Far too many brands simply put the onus on the consumers to carry on the act. For example, recyclable packaging, while important, is only as sustainable as the consumers make it. The responsibility ultimately lands in the hands of the consumer to dispose of the waste responsibly.
Truth is, not every brand can or should be “sustainable”. But it does more harm than good to make false claims of sustainable, clean, natural, etc without really putting the work in. Brands can do better by not using it just as a marketing term, but really finding ingenious ways within their own practices and supply chain—be sustainable before the product even lands in the consumers’ hands.
What is Circumference working on next?
We’re currently continuing to expand on our Waste-Not Sourcing Initiative. We’re continually testing and formulating with the Vitis Vinifera (Grape Leaf) Extract that we sourced in partnership with Bedell Cellars, but also working identify other bio-waste/byproduct materials we can utilize and add to our roster.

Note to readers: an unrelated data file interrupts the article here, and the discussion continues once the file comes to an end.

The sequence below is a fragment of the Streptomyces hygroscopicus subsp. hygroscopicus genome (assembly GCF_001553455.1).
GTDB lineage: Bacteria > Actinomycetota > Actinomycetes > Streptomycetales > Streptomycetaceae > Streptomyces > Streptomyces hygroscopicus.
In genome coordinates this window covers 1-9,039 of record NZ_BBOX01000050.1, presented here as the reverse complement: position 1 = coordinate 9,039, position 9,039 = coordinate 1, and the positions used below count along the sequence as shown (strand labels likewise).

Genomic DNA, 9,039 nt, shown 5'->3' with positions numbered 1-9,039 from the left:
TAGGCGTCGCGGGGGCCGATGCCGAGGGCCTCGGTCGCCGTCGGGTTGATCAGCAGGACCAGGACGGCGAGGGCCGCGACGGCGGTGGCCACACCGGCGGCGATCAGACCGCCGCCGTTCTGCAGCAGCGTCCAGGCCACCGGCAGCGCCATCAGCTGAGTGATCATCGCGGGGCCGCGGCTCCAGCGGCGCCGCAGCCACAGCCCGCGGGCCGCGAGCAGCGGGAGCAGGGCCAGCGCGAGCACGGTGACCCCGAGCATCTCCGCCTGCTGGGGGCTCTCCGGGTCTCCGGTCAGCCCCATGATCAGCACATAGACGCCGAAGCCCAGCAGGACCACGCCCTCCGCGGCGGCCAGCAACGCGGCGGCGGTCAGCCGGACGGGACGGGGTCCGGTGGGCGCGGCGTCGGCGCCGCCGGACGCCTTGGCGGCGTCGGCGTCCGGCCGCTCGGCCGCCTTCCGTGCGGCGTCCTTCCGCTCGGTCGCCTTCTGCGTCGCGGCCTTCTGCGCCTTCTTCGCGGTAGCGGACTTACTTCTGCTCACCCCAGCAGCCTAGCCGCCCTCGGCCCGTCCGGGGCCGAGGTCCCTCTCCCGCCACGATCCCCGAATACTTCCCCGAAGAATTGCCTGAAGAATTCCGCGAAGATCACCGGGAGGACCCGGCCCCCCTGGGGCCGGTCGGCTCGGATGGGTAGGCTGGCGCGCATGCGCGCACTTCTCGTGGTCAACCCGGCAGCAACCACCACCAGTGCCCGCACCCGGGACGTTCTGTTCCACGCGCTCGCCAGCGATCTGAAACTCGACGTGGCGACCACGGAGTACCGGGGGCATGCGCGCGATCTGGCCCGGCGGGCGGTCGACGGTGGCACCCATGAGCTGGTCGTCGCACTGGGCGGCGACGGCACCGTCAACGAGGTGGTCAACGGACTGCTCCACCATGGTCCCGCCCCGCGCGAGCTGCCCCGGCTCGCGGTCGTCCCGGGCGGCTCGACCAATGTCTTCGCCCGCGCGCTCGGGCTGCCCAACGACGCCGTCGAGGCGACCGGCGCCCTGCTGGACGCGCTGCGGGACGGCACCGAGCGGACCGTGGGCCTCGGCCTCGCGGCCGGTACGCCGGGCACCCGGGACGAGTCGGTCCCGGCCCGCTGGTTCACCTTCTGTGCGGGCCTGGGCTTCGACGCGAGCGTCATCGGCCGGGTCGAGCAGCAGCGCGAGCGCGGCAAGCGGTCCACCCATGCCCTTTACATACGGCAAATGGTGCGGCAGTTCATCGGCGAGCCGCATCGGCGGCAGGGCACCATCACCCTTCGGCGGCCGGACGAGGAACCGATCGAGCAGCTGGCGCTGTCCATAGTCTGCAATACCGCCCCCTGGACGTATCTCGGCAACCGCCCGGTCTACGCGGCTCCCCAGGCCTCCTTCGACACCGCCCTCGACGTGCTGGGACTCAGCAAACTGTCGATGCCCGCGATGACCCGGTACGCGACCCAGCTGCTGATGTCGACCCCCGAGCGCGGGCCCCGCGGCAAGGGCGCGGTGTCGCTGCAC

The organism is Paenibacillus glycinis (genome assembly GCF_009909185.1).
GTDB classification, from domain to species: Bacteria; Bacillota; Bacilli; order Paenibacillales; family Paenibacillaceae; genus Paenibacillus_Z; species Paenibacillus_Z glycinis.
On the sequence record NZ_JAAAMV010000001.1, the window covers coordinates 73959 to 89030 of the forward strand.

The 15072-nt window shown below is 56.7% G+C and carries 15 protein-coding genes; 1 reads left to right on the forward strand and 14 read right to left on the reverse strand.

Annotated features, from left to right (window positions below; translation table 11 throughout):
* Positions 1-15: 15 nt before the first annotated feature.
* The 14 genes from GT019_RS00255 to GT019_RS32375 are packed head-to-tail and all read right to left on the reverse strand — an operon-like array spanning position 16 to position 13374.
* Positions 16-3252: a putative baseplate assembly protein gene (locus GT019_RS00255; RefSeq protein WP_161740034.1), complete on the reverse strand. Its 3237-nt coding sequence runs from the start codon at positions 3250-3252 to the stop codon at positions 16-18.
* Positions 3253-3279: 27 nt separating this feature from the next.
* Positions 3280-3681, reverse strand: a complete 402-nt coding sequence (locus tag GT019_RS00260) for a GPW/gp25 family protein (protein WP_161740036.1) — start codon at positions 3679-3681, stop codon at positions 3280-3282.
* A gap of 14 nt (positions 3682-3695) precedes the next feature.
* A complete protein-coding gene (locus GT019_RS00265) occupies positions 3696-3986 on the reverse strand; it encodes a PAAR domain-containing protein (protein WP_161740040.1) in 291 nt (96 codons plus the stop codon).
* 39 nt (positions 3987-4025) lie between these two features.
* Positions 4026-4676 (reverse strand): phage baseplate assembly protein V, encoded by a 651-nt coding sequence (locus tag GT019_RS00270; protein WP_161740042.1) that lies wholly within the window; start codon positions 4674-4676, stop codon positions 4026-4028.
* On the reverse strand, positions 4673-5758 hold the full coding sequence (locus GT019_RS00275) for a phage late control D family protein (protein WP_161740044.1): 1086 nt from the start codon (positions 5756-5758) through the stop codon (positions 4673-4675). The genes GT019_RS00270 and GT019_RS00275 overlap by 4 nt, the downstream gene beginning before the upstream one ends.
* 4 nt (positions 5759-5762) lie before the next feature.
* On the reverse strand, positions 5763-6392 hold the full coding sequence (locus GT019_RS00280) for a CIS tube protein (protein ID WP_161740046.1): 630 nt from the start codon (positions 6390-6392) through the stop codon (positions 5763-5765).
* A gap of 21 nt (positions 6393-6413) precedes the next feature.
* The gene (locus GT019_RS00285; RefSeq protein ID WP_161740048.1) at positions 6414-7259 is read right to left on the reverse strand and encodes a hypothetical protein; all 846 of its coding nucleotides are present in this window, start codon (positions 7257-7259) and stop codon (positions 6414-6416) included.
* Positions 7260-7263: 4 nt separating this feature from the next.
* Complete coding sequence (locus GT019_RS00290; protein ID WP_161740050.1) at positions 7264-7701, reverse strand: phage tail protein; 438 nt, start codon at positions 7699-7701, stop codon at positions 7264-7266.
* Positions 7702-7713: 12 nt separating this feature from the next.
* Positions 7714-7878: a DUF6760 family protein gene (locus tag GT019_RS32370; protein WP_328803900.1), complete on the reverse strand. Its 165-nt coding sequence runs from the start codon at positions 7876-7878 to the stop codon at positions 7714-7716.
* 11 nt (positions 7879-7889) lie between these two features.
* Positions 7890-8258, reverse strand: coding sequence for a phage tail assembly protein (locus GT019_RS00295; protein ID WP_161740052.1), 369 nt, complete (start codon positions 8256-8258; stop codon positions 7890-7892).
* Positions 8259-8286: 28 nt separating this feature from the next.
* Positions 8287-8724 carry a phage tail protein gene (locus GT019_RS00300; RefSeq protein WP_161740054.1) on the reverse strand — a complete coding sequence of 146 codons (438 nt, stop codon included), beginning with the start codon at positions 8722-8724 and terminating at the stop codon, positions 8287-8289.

Beyond that, the job is never done! We’re constantly dreaming up and developing new methods to produce highly effective, sustainable skincare products and really look to our consumers to tell us what they want to see next.
>>> We can’t help but admire and applaud Circumference’s mission to beautify the future — for our skin and the planet. You can now shop Circumference’s full skincare line in the Design Milk Shop. <<<
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We donate 1% of the Design Milk Shop sales to charities or entities that promote social justice and reform or provide relief. Read the Design Milk Mission for our commitment to donations, diversity, equity + anti-racism action.